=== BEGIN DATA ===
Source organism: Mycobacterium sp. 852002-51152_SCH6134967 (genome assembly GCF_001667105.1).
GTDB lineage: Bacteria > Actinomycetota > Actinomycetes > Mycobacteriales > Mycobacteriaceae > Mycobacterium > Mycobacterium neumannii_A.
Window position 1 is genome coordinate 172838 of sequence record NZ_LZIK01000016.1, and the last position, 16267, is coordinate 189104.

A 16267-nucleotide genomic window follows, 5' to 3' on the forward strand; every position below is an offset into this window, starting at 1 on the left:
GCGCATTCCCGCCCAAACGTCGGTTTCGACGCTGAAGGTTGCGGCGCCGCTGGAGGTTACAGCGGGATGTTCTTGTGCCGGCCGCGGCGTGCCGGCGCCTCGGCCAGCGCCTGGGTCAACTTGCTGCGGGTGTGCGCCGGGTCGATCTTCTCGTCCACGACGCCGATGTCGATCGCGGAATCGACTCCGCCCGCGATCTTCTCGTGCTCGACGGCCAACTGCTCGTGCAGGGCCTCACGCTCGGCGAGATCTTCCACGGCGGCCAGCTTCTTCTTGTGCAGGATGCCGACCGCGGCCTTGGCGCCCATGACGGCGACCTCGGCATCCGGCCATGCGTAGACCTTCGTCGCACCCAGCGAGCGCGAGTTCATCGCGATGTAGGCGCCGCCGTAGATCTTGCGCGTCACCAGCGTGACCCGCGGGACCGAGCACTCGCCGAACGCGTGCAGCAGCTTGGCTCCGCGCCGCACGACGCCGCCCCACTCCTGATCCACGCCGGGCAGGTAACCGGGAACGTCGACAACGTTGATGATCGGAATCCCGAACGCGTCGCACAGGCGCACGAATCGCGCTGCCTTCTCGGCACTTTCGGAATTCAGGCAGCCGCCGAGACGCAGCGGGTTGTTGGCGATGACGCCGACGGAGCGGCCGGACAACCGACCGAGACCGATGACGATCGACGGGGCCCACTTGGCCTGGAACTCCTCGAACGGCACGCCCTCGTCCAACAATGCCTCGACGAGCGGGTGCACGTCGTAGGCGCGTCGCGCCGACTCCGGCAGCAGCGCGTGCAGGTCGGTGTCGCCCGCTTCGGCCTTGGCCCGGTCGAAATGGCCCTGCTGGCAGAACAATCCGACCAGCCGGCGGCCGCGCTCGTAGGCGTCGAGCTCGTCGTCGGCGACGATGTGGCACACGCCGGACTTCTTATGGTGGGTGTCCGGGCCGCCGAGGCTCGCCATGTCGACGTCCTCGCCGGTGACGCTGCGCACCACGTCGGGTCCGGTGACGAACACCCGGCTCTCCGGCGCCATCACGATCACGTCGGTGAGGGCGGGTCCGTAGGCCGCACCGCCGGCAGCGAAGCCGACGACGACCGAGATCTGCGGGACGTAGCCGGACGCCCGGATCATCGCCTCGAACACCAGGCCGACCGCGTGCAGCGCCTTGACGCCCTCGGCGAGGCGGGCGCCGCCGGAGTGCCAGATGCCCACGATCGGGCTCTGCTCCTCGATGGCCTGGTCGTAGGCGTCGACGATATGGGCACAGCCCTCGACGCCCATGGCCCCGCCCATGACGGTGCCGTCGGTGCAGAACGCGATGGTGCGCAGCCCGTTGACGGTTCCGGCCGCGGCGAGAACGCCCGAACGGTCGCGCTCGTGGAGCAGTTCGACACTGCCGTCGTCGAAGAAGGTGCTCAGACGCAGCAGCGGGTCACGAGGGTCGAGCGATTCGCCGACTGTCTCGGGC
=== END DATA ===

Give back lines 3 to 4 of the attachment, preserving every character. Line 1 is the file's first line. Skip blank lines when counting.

Window position 1 is genome coordinate 172838 of sequence record NZ_LZIK01000016.1, and the last position, 16267, is coordinate 189104.

A 16267-nucleotide genomic window follows, 5' to 3' on the forward strand; every position below is an offset into this window, starting at 1 on the left: